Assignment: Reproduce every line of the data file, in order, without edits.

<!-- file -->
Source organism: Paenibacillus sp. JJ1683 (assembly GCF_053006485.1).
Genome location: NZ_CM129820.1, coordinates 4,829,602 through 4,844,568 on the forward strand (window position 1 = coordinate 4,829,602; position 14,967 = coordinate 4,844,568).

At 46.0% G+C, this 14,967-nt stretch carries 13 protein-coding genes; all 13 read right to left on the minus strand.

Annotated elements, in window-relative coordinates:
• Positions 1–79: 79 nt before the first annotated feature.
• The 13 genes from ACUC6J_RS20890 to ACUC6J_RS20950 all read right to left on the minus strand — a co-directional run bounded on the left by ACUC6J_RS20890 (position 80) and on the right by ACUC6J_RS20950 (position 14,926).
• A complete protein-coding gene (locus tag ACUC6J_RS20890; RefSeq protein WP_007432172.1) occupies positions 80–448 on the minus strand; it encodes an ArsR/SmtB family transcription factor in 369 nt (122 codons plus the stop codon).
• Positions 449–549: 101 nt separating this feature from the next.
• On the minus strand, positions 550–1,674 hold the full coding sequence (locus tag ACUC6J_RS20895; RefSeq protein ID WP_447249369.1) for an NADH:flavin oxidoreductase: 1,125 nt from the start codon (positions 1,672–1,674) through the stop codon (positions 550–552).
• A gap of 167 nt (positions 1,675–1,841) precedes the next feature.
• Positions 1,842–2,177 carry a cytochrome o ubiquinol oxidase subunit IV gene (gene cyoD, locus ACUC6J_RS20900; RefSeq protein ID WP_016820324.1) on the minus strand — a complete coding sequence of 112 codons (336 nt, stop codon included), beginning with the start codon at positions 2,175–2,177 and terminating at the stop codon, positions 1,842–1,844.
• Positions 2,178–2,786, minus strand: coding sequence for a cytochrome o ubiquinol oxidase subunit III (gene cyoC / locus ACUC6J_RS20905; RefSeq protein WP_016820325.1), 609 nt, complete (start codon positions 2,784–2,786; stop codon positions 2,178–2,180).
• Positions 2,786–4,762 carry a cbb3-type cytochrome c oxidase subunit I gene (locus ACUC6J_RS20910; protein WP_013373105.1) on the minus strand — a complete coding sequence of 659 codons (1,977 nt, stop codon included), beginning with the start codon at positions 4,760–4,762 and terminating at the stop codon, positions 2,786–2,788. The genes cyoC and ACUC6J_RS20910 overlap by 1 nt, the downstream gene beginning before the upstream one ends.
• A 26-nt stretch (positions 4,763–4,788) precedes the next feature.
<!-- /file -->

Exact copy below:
Source organism: Paenibacillus sp. JJ1683 (assembly GCF_053006485.1).
Genome location: NZ_CM129820.1, coordinates 4,829,602 through 4,844,568 on the forward strand (window position 1 = coordinate 4,829,602; position 14,967 = coordinate 4,844,568).

At 46.0% G+C, this 14,967-nt stretch carries 13 protein-coding genes; all 13 read right to left on the minus strand.

Annotated elements, in window-relative coordinates:
• Positions 1–79: 79 nt before the first annotated feature.
• The 13 genes from ACUC6J_RS20890 to ACUC6J_RS20950 all read right to left on the minus strand — a co-directional run bounded on the left by ACUC6J_RS20890 (position 80) and on the right by ACUC6J_RS20950 (position 14,926).
• A complete protein-coding gene (locus tag ACUC6J_RS20890; RefSeq protein WP_007432172.1) occupies positions 80–448 on the minus strand; it encodes an ArsR/SmtB family transcription factor in 369 nt (122 codons plus the stop codon).
• Positions 449–549: 101 nt separating this feature from the next.
• On the minus strand, positions 550–1,674 hold the full coding sequence (locus tag ACUC6J_RS20895; RefSeq protein ID WP_447249369.1) for an NADH:flavin oxidoreductase: 1,125 nt from the start codon (positions 1,672–1,674) through the stop codon (positions 550–552).
• A gap of 167 nt (positions 1,675–1,841) precedes the next feature.
• Positions 1,842–2,177 carry a cytochrome o ubiquinol oxidase subunit IV gene (gene cyoD, locus ACUC6J_RS20900; RefSeq protein ID WP_016820324.1) on the minus strand — a complete coding sequence of 112 codons (336 nt, stop codon included), beginning with the start codon at positions 2,175–2,177 and terminating at the stop codon, positions 1,842–1,844.
• Positions 2,178–2,786, minus strand: coding sequence for a cytochrome o ubiquinol oxidase subunit III (gene cyoC / locus ACUC6J_RS20905; RefSeq protein WP_016820325.1), 609 nt, complete (start codon positions 2,784–2,786; stop codon positions 2,178–2,180).
• Positions 2,786–4,762 carry a cbb3-type cytochrome c oxidase subunit I gene (locus ACUC6J_RS20910; protein WP_013373105.1) on the minus strand — a complete coding sequence of 659 codons (1,977 nt, stop codon included), beginning with the start codon at positions 4,760–4,762 and terminating at the stop codon, positions 2,786–2,788. The genes cyoC and ACUC6J_RS20910 overlap by 1 nt, the downstream gene beginning before the upstream one ends.
• A 26-nt stretch (positions 4,763–4,788) precedes the next feature.